Can the Bulls Keep the Market Rolling?
The thrilling comeback climb continues this week.
A little manufactured trade-war optimism helped light a fire under the tape early Monday morning. But the Dow ended the day higher by just 60 points while the S&P 500 slouched near breakeven.
As the averages approach key resistance levels, some folks are starting to worry that the snapback move won’t stick.
“U.S. equity markets are on an unmitigated tear, by several measures, but the recent span of buoyancy for equity benchmarks, including a nine-week win streak for the 122-year-old Dow industrials, has produced equal parts wonderment and dread,” MarketWatch reports. “Friday’s finish, for one, capped the best start to a year for the Dow Jones Industrial Average and the S&P 500 index since 1987, according to Dow Jones Market Data, measuring the first 36 trading sessions for those indexes at the beginning of a calendar year.”
Not impressed? Try this one on for size: The Dow has posted eight consecutive weekly gains so far this year, MarketWatch adds, something it hasn’t done since 1964.
With the December meltdown fresh in most investors’ minds, it’s not surprising that many investors are waiting for the other shoe to drop.
But following this historic rally off the holiday lows, is now the time to cut and run?
Not exactly, says our income expert Mike Burnick.
Stocks are as overbought now as they were oversold in late December, Mike notes, with as much as 90% of the stocks in the S&P 500 Index trading above their 50-day moving averages recently.
“While you could interpret that as a healthy uptrend for stocks, it is also an extreme overbought signal that often leads to a market pullback,” Mike says. “I’m not saying jump ship entirely, mind you. But you need to be more cautious and perhaps take some profits off the table.”
Of course, this call depends heavily on how the averages react to resistance. The S&P 500 is just now starting to bump against its November-December highs. Any difficulty crossing this threshold could hand us a quick pullback, Mike explains.
“I’m not expecting a repeat of the dismal December correction that saw the S&P drop nearly 15% in just a month,” Mike concludes. “But a 4–6% pullback to key support at the 2,600 level would not surprise me one bit.”
Next up: merger mania continues to spread like wildfire in the gold sector.
Gold’s on pause to begin the new trading week as it continues to consolidate its breakout above $1,300.
But miners are on the move…
Barrick Gold (NYSE:GOLD) is making a power-play for mining supremacy. Barrick announced over the weekend that it’s embarking on a hostile takeover of rival Newmont Mining Corp. (NYSE:NEM). If the move succeeds, these two giants would form the biggest mining operation in the world.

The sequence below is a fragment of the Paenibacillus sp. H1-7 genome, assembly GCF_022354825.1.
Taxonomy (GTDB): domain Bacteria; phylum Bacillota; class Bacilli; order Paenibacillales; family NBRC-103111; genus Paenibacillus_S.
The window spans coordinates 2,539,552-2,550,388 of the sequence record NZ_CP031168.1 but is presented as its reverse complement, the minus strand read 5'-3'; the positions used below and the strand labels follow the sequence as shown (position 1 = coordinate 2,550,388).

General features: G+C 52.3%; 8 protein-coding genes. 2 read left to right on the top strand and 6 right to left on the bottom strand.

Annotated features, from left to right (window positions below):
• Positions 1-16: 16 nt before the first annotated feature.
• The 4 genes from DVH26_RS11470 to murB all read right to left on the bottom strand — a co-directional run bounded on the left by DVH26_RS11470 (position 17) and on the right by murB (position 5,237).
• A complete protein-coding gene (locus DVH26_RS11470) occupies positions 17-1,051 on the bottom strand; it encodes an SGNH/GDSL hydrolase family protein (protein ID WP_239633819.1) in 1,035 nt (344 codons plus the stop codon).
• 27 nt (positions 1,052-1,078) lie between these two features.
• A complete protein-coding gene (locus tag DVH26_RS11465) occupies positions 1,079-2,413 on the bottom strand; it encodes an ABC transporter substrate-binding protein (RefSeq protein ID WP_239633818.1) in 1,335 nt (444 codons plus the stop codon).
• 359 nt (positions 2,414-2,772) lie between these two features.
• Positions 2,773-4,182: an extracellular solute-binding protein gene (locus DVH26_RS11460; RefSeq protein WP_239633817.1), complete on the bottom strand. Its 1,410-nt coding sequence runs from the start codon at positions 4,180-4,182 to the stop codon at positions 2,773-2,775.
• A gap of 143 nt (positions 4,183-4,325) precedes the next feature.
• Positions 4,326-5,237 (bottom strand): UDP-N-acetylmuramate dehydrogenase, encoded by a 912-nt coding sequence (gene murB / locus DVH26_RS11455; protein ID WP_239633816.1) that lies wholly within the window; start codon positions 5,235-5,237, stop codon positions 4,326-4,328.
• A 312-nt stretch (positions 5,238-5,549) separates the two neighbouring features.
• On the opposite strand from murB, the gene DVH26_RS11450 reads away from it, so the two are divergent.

“The offer sets up a showdown between management teams at two of the mining industry’s fiercest rivals,” The Wall Street Journal reports. “Barrick has long considered merging with Newmont, America’s largest listed miner, to pair up their large gold-mining operations in Nevada and create an industry giant that would dwarf the nearest competitor. A combination would create a behemoth worth about $42 billion at today’s valuations. Barrick said Monday it would create opportunities to squeeze out over $7 billion in cost savings.”
Of course, we need to pay attention to this deal since Newmont just signed an agreement to buy Goldcorp Inc. (NYSE:GG) last month. Earlier this month, I mentioned industry speculation of a higher bid for GG before the deal could go through.
Goldcorp shares barely budged on the news. After a quick rally late last week, our trade remains stuck just above breakeven. If it can’t find some momentum here, we’ll move on to better opportunities.
Finally, it’s getting tough to keep up with all the major market news these days…
A busy earnings season has kept me on my toes here at Rude HQ. I try to keep you plugged in to the biggest stock stories every morning. But over the past several days, some major moves have slipped through the cracks.
Here are my quick takes to help us catch up:
The Kraft Heinz Co. (NASDAQ:KHC) falls and it can’t get up.
Kraft whiffed on Q4 earnings, released disappointing guidance, and admitted the SEC has been investigating its accounting practices. As if that wasn’t enough bad news for the week, Warren Buffett is piling on, admitting he overpaid for his stake in the processed food giant.
Shares are down nearly 30% since late last week — and the long-term chart is even worse than I imagined:
Stamps.com Inc. (NASDAQ:STMP) takes a leap of faith on an Amazon partnership.
Stamps.com trashed its exclusive deal with the US Postal Service late last week, opting instead to team up with Amazon’s burgeoning shipping empire.
The deal might work out in the long run for Stamps.com. But traders don’t want to have anything to do with the transition. The stock cratered almost 60% on the news (The chart is so ugly I didn’t even bother to annotate it for you. Just stay away.)
Finally, biotechs staged an impressive breakout to start the week.
The iShares Nasdaq Biotechnology ETF (NASDAQ:IBB) exploded to four-month highs yesterday thanks in part to Roche’s $4.3 billion buyout offer for Spark Therapeutics Inc. (NASDAQ:ONCE) for a hefty 120% premium.
I’ll keep a close eye on the sector for potential new trades as the week progresses.